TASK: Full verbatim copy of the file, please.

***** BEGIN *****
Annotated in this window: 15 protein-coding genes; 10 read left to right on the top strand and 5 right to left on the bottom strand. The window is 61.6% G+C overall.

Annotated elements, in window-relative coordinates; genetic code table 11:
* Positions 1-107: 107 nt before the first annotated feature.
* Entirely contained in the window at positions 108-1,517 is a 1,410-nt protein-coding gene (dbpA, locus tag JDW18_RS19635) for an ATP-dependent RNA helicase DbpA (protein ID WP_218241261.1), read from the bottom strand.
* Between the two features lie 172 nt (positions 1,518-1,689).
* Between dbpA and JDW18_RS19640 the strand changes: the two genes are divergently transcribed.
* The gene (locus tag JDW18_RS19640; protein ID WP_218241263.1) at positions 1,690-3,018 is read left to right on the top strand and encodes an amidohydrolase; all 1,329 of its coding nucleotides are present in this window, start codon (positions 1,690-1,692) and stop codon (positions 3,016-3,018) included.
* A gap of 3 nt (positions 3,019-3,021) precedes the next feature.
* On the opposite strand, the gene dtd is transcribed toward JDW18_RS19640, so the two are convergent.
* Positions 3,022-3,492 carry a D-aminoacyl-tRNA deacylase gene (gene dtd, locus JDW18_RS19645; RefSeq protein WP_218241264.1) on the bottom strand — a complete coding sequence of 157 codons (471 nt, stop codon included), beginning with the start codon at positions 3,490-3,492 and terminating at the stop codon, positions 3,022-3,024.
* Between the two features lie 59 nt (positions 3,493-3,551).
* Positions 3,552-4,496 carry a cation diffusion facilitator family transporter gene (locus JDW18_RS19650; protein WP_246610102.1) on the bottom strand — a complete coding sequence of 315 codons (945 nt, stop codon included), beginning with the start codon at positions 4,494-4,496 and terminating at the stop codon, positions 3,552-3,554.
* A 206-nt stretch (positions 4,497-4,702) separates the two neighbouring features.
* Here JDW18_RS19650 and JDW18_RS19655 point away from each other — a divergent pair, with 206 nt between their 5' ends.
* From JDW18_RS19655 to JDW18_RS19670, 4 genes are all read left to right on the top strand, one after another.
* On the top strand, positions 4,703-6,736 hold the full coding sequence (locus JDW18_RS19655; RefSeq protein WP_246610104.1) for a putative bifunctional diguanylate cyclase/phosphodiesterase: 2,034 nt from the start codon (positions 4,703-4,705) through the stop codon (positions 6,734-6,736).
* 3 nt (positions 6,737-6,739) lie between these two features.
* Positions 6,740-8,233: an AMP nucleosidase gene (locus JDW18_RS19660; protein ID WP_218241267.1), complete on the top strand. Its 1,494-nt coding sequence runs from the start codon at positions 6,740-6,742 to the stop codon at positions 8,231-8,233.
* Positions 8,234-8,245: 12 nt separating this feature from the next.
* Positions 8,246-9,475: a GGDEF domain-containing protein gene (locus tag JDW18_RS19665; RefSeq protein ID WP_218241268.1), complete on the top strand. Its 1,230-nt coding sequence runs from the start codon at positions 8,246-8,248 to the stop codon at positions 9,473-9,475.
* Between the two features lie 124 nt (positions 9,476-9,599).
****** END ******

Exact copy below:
Annotated in this window: 15 protein-coding genes; 10 read left to right on the top strand and 5 right to left on the bottom strand. The window is 61.6% G+C overall.

Annotated elements, in window-relative coordinates; genetic code table 11:
* Positions 1-107: 107 nt before the first annotated feature.
* Entirely contained in the window at positions 108-1,517 is a 1,410-nt protein-coding gene (dbpA, locus tag JDW18_RS19635) for an ATP-dependent RNA helicase DbpA (protein ID WP_218241261.1), read from the bottom strand.
* Between the two features lie 172 nt (positions 1,518-1,689).
* Between dbpA and JDW18_RS19640 the strand changes: the two genes are divergently transcribed.
* The gene (locus tag JDW18_RS19640; protein ID WP_218241263.1) at positions 1,690-3,018 is read left to right on the top strand and encodes an amidohydrolase; all 1,329 of its coding nucleotides are present in this window, start codon (positions 1,690-1,692) and stop codon (positions 3,016-3,018) included.
* A gap of 3 nt (positions 3,019-3,021) precedes the next feature.
* On the opposite strand, the gene dtd is transcribed toward JDW18_RS19640, so the two are convergent.
* Positions 3,022-3,492 carry a D-aminoacyl-tRNA deacylase gene (gene dtd, locus JDW18_RS19645; RefSeq protein WP_218241264.1) on the bottom strand — a complete coding sequence of 157 codons (471 nt, stop codon included), beginning with the start codon at positions 3,490-3,492 and terminating at the stop codon, positions 3,022-3,024.
* Between the two features lie 59 nt (positions 3,493-3,551).
* Positions 3,552-4,496 carry a cation diffusion facilitator family transporter gene (locus JDW18_RS19650; protein WP_246610102.1) on the bottom strand — a complete coding sequence of 315 codons (945 nt, stop codon included), beginning with the start codon at positions 4,494-4,496 and terminating at the stop codon, positions 3,552-3,554.
* A 206-nt stretch (positions 4,497-4,702) separates the two neighbouring features.
* Here JDW18_RS19650 and JDW18_RS19655 point away from each other — a divergent pair, with 206 nt between their 5' ends.
* From JDW18_RS19655 to JDW18_RS19670, 4 genes are all read left to right on the top strand, one after another.
* On the top strand, positions 4,703-6,736 hold the full coding sequence (locus JDW18_RS19655; RefSeq protein WP_246610104.1) for a putative bifunctional diguanylate cyclase/phosphodiesterase: 2,034 nt from the start codon (positions 4,703-4,705) through the stop codon (positions 6,734-6,736).
* 3 nt (positions 6,737-6,739) lie between these two features.
* Positions 6,740-8,233: an AMP nucleosidase gene (locus JDW18_RS19660; protein ID WP_218241267.1), complete on the top strand. Its 1,494-nt coding sequence runs from the start codon at positions 6,740-6,742 to the stop codon at positions 8,231-8,233.
* Positions 8,234-8,245: 12 nt separating this feature from the next.
* Positions 8,246-9,475: a GGDEF domain-containing protein gene (locus tag JDW18_RS19665; RefSeq protein ID WP_218241268.1), complete on the top strand. Its 1,230-nt coding sequence runs from the start codon at positions 8,246-8,248 to the stop codon at positions 9,473-9,475.
* Between the two features lie 124 nt (positions 9,476-9,599).